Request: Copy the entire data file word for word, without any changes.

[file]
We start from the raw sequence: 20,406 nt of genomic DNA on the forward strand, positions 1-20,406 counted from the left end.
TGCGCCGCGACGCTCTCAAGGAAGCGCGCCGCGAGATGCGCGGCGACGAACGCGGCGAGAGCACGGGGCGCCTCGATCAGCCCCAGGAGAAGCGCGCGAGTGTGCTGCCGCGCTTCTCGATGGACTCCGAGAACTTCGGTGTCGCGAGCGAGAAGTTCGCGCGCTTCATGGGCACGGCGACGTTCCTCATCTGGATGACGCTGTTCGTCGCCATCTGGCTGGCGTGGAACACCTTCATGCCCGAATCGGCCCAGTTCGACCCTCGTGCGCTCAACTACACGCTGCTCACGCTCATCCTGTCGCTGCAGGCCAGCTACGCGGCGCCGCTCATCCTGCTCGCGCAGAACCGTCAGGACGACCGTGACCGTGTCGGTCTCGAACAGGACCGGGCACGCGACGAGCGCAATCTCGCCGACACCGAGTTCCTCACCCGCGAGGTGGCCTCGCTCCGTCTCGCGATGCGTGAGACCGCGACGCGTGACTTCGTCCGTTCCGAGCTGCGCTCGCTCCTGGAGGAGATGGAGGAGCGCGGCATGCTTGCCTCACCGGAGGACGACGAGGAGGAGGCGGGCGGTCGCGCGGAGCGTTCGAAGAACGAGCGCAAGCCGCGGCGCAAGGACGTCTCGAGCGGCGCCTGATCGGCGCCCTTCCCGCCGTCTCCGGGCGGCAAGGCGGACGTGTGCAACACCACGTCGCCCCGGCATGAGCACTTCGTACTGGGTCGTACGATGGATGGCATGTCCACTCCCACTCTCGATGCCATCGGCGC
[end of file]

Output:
We start from the raw sequence: 20,406 nt of genomic DNA on the forward strand, positions 1-20,406 counted from the left end.
TGCGCCGCGACGCTCTCAAGGAAGCGCGCCGCGAGATGCGCGGCGACGAACGCGGCGAGAGCACGGGGCGCCTCGATCAGCCCCAGGAGAAGCGCGCGAGTGTGCTGCCGCGCTTCTCGATGGACTCCGAGAACTTCGGTGTCGCGAGCGAGAAGTTCGCGCGCTTCATGGGCACGGCGACGTTCCTCATCTGGATGACGCTGTTCGTCGCCATCTGGCTGGCGTGGAACACCTTCATGCCCGAATCGGCCCAGTTCGACCCTCGTGCGCTCAACTACACGCTGCTCACGCTCATCCTGTCGCTGCAGGCCAGCTACGCGGCGCCGCTCATCCTGCTCGCGCAGAACCGTCAGGACGACCGTGACCGTGTCGGTCTCGAACAGGACCGGGCACGCGACGAGCGCAATCTCGCCGACACCGAGTTCCTCACCCGCGAGGTGGCCTCGCTCCGTCTCGCGATGCGTGAGACCGCGACGCGTGACTTCGTCCGTTCCGAGCTGCGCTCGCTCCTGGAGGAGATGGAGGAGCGCGGCATGCTTGCCTCACCGGAGGACGACGAGGAGGAGGCGGGCGGTCGCGCGGAGCGTTCGAAGAACGAGCGCAAGCCGCGGCGCAAGGACGTCTCGAGCGGCGCCTGATCGGCGCCCTTCCCGCCGTCTCCGGGCGGCAAGGCGGACGTGTGCAACACCACGTCGCCCCGGCATGAGCACTTCGTACTGGGTCGTACGATGGATGGCATGTCCACTCCCACTCTCGATGCCATCGGCGC